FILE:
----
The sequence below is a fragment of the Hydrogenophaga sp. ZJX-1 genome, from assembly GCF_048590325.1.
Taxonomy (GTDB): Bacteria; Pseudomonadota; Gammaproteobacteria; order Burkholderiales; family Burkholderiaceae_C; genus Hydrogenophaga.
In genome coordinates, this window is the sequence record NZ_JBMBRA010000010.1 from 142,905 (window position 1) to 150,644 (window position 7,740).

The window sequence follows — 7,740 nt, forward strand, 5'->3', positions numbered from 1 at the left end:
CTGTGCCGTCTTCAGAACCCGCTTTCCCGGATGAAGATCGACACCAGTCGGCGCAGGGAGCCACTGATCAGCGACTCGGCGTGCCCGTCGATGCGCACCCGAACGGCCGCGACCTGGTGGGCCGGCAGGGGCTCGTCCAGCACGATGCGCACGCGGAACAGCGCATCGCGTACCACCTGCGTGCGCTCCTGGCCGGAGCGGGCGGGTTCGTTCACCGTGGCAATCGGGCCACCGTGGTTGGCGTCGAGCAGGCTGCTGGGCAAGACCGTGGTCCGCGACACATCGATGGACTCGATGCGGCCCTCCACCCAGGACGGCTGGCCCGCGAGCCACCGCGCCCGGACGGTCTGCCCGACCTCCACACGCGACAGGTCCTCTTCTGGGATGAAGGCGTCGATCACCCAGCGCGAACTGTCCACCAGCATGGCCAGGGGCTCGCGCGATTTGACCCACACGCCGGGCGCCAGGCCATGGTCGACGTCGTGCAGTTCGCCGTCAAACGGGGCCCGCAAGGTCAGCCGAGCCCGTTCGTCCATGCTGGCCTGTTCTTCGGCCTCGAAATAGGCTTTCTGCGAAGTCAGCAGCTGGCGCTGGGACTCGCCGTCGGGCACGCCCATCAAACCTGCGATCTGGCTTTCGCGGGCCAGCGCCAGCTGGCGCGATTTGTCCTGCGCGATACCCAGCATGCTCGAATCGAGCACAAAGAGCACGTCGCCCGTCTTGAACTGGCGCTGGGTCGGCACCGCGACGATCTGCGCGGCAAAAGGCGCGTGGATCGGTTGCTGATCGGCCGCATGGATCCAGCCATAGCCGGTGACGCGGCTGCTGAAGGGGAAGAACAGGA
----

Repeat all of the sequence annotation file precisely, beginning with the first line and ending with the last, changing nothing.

The sequence below is a fragment of the Hydrogenophaga sp. ZJX-1 genome, from assembly GCF_048590325.1.
Taxonomy (GTDB): Bacteria; Pseudomonadota; Gammaproteobacteria; order Burkholderiales; family Burkholderiaceae_C; genus Hydrogenophaga.
In genome coordinates, this window is the sequence record NZ_JBMBRA010000010.1 from 142,905 (window position 1) to 150,644 (window position 7,740).

The window sequence follows — 7,740 nt, forward strand, 5'->3', positions numbered from 1 at the left end:
CTGTGCCGTCTTCAGAACCCGCTTTCCCGGATGAAGATCGACACCAGTCGGCGCAGGGAGCCACTGATCAGCGACTCGGCGTGCCCGTCGATGCGCACCCGAACGGCCGCGACCTGGTGGGCCGGCAGGGGCTCGTCCAGCACGATGCGCACGCGGAACAGCGCATCGCGTACCACCTGCGTGCGCTCCTGGCCGGAGCGGGCGGGTTCGTTCACCGTGGCAATCGGGCCACCGTGGTTGGCGTCGAGCAGGCTGCTGGGCAAGACCGTGGTCCGCGACACATCGATGGACTCGATGCGGCCCTCCACCCAGGACGGCTGGCCCGCGAGCCACCGCGCCCGGACGGTCTGCCCGACCTCCACACGCGACAGGTCCTCTTCTGGGATGAAGGCGTCGATCACCCAGCGCGAACTGTCCACCAGCATGGCCAGGGGCTCGCGCGATTTGACCCACACGCCGGGCGCCAGGCCATGGTCGACGTCGTGCAGTTCGCCGTCAAACGGGGCCCGCAAGGTCAGCCGAGCCCGTTCGTCCATGCTGGCCTGTTCTTCGGCCTCGAAATAGGCTTTCTGCGAAGTCAGCAGCTGGCGCTGGGACTCGCCGTCGGGCACGCCCATCAAACCTGCGATCTGGCTTTCGCGGGCCAGCGCCAGCTGGCGCGATTTGTCCTGCGCGATACCCAGCATGCTCGAATCGAGCACAAAGAGCACGTCGCCCGTCTTGAACTGGCGCTGGGTCGGCACCGCGACGATCTGCGCGGCAAAAGGCGCGTGGATCGGTTGCTGATCGGCCGCATGGATCCAGCCATAGCCGGTGACGCGGCTGCTGAAGGGGAAGAACAGGA